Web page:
I'm just about to send out the second issue of my newsletter that comes through the snail mail. If you didn't receive the first one and you want to be on my mailing list, just send me an email (firstname.lastname@example.org) with your address. Unfortunately, I left my CPC directory in OK. I had it packed, but somehow it didn't make it. So, for some of you, I just don't have your contact information. I'm sorry. I would love to send you a copy of the short newsletter with details about the classes and my cultural experiences.
Tuesday, October 03, 2006
Wow, We've actually completed two days of classes, plus two successful English Parties! We're having a great time. I'm having a great time. I must say that I never thought that it was possible to feel exhausted and exhilarated at the same time, but that is how I feel right now. I taught at the High School today(Anna and I gave the first test! ugh!) and when it was time for the class in the church, I thought I was too tired. And yet, when I got upstairs to the classroom, I found all of this energy. I love working with these kids, seeing how they respond. I have just posted new pictures from the English Party. You can click on the link to my pictures and the password is policka. I hope you can enjoy seeing the faces of these kids. They're really fantastic!
Wednesday, September 27, 2006
Tomorrow will be the start of it all with the first of our two English Parties (Thursday and Friday) to kick off this session of English Classes. Thank you all so much for your prayers and support! I’ve been adding some more names to the Prayer Wall, and it reminds me that I’m not here doing this alone. It also reminds me why I'm here, to build relationships and have a good time with the people in this loving community.
Monday, September 25, 2006
Our trip to France was incredible. We first traveled through Switzerland and visited with some of Jan’s friends. Jan and Anna were telling them about how I’ve started to get cold in CZ. (I bought some nice warm, woolen slippers, and I have the beautiful shawl I received from CPC :-), and I’ve already started to use them before we left). Jan’s friend Nicole left the table and came back with a very nice, heavy coat for me(this was actually perfect timing, because we were sitting outside and I was cold at that moment, and trying to decide how to break into the conversation and ask to go get a sweater from the car). Then she said that it fit so well (and it does) that I should keep it! Later on our trip, Anna and I even found the perfect matching hat. So, rest assured that I will be warm this winter.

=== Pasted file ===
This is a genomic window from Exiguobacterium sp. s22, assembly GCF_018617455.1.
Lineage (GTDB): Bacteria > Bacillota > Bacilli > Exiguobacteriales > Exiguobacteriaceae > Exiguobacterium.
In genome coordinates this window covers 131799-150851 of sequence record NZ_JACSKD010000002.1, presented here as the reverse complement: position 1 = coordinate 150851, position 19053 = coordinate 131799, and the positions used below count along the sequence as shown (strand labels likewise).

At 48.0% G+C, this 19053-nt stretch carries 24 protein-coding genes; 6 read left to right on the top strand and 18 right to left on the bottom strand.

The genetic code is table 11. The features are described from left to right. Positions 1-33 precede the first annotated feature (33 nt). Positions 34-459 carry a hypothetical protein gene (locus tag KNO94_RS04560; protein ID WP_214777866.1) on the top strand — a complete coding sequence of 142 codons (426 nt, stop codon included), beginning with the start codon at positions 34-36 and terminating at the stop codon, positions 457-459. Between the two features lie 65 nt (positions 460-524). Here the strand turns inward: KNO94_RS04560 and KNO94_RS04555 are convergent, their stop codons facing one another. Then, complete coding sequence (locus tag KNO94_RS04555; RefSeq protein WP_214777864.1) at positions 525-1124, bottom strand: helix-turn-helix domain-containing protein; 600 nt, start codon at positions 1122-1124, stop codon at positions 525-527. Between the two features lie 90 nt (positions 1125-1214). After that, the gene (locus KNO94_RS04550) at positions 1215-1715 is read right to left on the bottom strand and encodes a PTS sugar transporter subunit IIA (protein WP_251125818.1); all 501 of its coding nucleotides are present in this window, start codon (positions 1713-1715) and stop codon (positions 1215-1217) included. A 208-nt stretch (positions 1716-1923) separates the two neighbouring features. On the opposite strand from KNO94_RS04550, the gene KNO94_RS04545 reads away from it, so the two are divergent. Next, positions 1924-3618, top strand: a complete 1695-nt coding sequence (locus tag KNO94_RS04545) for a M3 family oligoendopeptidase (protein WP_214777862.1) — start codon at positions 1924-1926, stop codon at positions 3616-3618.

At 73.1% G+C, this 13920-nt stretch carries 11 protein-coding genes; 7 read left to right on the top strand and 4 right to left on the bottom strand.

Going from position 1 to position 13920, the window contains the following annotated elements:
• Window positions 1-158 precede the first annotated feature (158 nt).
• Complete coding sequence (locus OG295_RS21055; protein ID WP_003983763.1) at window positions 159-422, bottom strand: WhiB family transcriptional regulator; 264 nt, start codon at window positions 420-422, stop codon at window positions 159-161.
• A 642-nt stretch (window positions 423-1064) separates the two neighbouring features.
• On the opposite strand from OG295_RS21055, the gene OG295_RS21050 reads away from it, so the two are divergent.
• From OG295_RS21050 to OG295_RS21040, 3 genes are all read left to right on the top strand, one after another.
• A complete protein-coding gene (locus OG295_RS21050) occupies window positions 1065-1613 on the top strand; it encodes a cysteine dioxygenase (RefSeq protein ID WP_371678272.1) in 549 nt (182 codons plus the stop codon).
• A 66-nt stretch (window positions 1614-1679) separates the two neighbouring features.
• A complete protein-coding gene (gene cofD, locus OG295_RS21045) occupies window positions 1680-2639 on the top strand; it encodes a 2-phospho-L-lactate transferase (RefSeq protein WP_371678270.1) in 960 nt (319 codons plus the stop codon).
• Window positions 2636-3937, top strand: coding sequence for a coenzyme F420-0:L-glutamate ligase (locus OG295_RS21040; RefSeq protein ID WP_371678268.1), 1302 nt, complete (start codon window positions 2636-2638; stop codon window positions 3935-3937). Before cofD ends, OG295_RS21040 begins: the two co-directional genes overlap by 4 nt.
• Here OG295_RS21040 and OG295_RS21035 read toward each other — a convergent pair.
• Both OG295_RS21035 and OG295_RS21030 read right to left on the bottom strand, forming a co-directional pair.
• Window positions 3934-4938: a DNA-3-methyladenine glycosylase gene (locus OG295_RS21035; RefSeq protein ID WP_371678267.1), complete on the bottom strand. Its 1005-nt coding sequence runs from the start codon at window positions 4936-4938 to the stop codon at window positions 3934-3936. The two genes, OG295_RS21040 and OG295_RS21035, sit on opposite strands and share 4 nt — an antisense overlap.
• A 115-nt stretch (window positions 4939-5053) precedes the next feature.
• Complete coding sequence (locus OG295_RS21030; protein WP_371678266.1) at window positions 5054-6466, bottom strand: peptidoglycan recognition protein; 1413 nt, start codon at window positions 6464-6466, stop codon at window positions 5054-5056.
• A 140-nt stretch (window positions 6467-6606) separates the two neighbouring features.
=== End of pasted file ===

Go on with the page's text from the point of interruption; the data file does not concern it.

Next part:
We stayed in a retreat center/hotel on the beach of the Mediterranean in Cete, France. Wow, I’ve never seen blue like that before. The first few days were cold and cloudy, but my pictures are still really blue. I think the sea held out on us, so that we could truly appreciate its beauty with or without the sun. I loved to watch the locals, who came to just sit and admire the sea. I, too, ended up just sitting on the beach, not swimming or tanning. Swimming was fun, but just admiring the sea, listening to the wind, was better. It made me think of all of the good times I had with my family at North Myrtle Beach in South Carolina. It was hard being there without them.
Traveling to France, I expected to eat a lot of cheese. The journey through Switzerland seemed to strengthen my expectation. A church provided a meal ending with several varieties of cheese and chocolate. A family shared with us a traditional Swiss meal called Raclette—heated cheese plus whatever you want over boiled potatoes. Mmmm...that was good. When we finally arrived in France, we did eat cheese, but it always came at the end of a large meal, when I was already full. And then they brought fruit or a dessert. Back home, we have the saying, “There’s always room for Jello/Ice Cream,” and that we have a separate dessert stomach. Well, I think the French have a separate cheese stomach.
We ended up eating a lot of Seafood. I didn’t truly understand the meaning of the word "seafood" before this trip…that you actually “see” what came from the “sea” and is now your “food.” The first night we ate clams…from the shells. Sure people do it everyday, but it was my first time. It’s hard to get those suckers out of there, especially if you’re trying not to look. And each day we ate more and more seafood with a little turkey here and there. One night we ate snails. I lost my appetite trying to get the second one out of the shell. Ugh! The final night we had octopus fixed in a fantastic tomato sauce. Mmmmmmm…That was good. Thank goodness they served us the meat in pieces! As an appetizer to the final meal, they had a Sardinade (a sardine barbeque in the picture above). The sardines were grilled and served as whole fish. It was a little disturbing, pulling the meat from the spine while holding onto the head and gills, but they tasted pretty good.